The potential application of renewable energy technologies within the Liverpool proposal are described in detail below. The rationale for suitability or rejection of technologies is described and theoretical contribution to energy demand and reduction in carbon emissions discussed.

Photovoltaic 5.5.2

As part of the scheme evolution an overall site shading study was carried out based on the building envelopes and volumes to establish those areas which would not be subject to significant shading due to adjacent buildings (please refer to the ‘Liverpool Waters Environmental Statement’ (November 2011). Collective shading impacts would likely preclude the viability of PV on large parts of the façades of the commercial buildings, in particular the south elevations, throughout the year.

5.5.3

At this stage it is assumed that PV cells could be installed solely on roofs of the buildings which offer optimum solar exposure and are readily accessible for maintenance, with the electrical Page 44

Liverpool Waters Energy Statement – November 2011


interconnection arrangements are simplified as far as possible. 5.5.4

An initial assessment indicates that an area of approximately 143,500m2 of roof area could be available for PV installations. This area has been translated as a maximum theoretical of 130,000m2 and also a reduced practical capacity of 93,000m2 of PV, equivalent to approximately 13,000kWp of high efficiency crystalline PV generating capacity.

5.5.5

The regulated carbon emissions savings associated with this quantity of PV are estimated at 12% and summarised by phase in Table 11 below. Future technology improvements may further enhance the emissions savings associated with this area of PV. The true extent of PV installation capacity, including both roof and facdes, will need to be assessed at an individual building level through each phase of development. Table 11: PV delivery energy and CO2 reduction Carbon

% of

Saving

Regulated

(Tonnes CO2)

CO2

2,117,312

1,120

16

1,079

932,176

493

6

4,664

4,029,881

2,132

8

14,365

2,052

1,773,051

938

26

21,562

3,080

2,661,422

1,408

22

13,326

11,513,843

6,091

12

PV

Total

Electricity

Estimated

demand

Roof Area

7,087,164

26,391

17,154

2,451

8,195,440

11,619

7,552

Central Docks

25,205,760

50,230

32,650

Clarence Docks

2,905,980

22,100

Northern Docks

4,504,476

33,173

47,898,820

143,513

93,283

Neighbourhood Princes Dock King Edward Triangle

Total

5.5.6

Installation Area

kWp

Total output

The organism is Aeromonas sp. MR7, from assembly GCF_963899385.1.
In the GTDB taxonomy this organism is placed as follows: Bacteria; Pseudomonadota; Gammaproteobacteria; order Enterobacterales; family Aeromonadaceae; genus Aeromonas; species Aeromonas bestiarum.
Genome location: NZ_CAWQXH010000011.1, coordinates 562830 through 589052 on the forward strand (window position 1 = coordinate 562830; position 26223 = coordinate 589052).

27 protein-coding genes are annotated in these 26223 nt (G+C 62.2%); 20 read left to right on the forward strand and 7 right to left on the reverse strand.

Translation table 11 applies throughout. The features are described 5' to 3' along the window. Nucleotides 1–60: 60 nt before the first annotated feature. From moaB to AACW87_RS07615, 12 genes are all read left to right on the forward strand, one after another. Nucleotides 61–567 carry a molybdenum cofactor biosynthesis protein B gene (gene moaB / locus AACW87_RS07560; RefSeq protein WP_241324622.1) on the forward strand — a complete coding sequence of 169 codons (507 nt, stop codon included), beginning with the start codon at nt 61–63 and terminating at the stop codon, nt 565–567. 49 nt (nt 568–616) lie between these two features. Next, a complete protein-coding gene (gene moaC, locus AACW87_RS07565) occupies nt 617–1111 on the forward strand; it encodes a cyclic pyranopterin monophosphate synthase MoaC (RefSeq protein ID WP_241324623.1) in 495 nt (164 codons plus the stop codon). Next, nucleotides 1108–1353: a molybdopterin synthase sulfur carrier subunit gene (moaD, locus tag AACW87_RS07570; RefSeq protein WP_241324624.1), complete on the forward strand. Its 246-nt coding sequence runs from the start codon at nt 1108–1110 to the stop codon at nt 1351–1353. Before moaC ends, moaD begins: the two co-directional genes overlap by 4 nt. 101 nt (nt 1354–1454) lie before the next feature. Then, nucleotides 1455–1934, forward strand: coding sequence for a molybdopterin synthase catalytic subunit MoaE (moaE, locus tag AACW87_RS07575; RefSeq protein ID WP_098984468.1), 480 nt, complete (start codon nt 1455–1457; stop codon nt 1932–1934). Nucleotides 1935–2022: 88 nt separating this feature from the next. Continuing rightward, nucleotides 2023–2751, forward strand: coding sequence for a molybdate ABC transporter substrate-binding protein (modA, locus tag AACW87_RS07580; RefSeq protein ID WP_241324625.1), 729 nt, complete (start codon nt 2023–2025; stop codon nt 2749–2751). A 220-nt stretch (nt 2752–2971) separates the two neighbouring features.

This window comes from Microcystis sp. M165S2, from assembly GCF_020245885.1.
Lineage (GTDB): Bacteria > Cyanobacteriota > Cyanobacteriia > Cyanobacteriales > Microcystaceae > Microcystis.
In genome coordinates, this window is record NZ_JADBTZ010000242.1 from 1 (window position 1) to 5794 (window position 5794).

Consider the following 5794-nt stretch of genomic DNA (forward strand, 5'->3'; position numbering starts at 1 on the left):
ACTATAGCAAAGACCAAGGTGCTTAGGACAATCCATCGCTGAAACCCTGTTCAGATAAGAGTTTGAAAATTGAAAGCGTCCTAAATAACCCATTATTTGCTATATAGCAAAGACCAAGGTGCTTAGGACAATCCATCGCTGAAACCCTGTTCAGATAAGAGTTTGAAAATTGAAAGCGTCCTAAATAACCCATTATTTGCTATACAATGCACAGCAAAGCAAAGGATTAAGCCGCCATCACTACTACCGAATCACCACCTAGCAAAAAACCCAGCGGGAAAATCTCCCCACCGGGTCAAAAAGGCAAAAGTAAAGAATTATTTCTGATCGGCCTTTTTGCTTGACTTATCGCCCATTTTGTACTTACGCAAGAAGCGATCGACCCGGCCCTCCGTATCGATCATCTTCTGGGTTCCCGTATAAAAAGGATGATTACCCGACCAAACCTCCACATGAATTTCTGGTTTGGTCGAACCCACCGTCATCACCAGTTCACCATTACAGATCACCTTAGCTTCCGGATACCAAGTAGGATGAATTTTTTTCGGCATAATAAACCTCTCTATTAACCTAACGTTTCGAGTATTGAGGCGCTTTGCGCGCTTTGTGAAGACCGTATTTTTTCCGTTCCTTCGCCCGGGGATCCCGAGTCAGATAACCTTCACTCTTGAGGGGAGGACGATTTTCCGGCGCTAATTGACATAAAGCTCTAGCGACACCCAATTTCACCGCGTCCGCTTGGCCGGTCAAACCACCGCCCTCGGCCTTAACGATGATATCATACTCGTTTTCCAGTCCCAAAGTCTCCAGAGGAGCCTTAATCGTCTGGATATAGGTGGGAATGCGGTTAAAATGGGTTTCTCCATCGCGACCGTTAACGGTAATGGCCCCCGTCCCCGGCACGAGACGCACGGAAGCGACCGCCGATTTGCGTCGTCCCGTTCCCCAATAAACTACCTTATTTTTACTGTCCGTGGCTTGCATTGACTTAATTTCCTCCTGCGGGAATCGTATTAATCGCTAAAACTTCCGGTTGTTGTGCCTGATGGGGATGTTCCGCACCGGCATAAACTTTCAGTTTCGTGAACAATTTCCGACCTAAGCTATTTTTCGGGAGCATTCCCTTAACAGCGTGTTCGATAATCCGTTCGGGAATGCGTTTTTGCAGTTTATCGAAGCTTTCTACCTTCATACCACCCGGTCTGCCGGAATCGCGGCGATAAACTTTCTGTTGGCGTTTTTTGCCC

Feed-in tariffs (FiTs) are new measures introduced by the government to support the uptake of micro-generation technologies in the UK. This mechanism will provide renewable micro-generators in the UK with up to 25 years guaranteed per unit support payments (pence/kWh) for renewable electricity generation.

5.5.7

Financial support mechanisms such as the FiT now makes PV installations more financially attractive and commercially viable investments, and whilst capital costs remain high Government research indicates the FiT could represent as much as an 8% return on investment with payback achieved in less than 10 years for well placed installations. This is likely to result in a number of innovative funding and delivery mechanisms, which could be explored at Liverpool Waters.

Page 45

Liverpool Waters Energy Statement – November 2011


Solar Hot Water 5.5.8

Solar Hot Water (SHW) has been used for many years on a small scale and developed for a wider market with pressurised systems. Typically, for a single dwelling the area of solar collector required to meet summer demand would be 2 – 5m2 depending on building size, occupancy, panel efficiency and DHW demand and requires an adequately sized storage tank(s) for hot water. Panels have lifetimes approaching 30 years with modest maintenance requirements.

Figure 15: Solar thermal flat plate and evacuated tube collectors

5.5.9

A SHW system will typically generate a maximum 65% of domestic hot water demand. However, at Liverpool Waters hot water is forecast to represent just 25% of total energy demand and the inclusion of any SHW system is restricted both by the demand for hot water and availability of unobstructed south facing roof area given the dense and often high rise nature of development proposals. Systems inclusion could potentially compromise the viability of any community energy network using CHP as SHW panels would act to significantly reduce the base thermal load in the summer months.

5.5.10 The table on the following page summarises the practical potential of SHW at each neighbhourood including estimated carbon savings.

Page 46

Liverpool Waters Energy Statement – November 2011


Table 12: SHW delivery energy and CO2 reduction Regulated Hot Water

CO2 Tonnes

Neighbourhood

Estimated Roof Area

SHW Installation Area (m2)

% of available roof area

Total output (kWh/yr)

Carbon Saving (Tonnes

% of Regulated

CO2)

CO2

Princes Dock

4,943,700

7,017

26,391

7,910

30%

2,966,220

587

8

King Edward Triangle

6,180,900

8,263

11,619

9,889

85%

3,708,540

734

9

Central Docks

18,940,500

25,387

50,230

30,305

60%

11,364,300

2,250

9

Clarence Docks

3,715,500

3,544

22,100

5,945

27%

2,229,300

441

12

Northern Docks Total

8,235,810

6,493

33,173

13,177

40%

4,941,486

978

15

42,016,410

50,704

143,513

67,226

47%

25,209,846

4,992

10

5.5.11 Whilst SHW is considered technically feasible for inclusion at Liverpool Waters however, their inclusion is likely to be precluded if a site wide community heating network is bought forward. A key consideration is the availability of roof area or facades with suitable south facing orientation to accommodate the installation of solar panels as well as the need for thermal storage tanks. 5.5.12 In large residential buildings containing multiple apartments, a communal solar heating system is likely to be a more appropriate solution than individual systems supplying each apartment. Solar panels can be used to heat centralised solar calorifiers or cylinders in individual units if a centralised hot water system supplies the apartments a solar calorifier to pre-feed the main hot water calorifiers, or a calorifier that can be heated by both the solar collectors and the LTHW system or immersion heaters could be considered. Any solution will ultimately depend on control philosophy and plant room space of each individual building.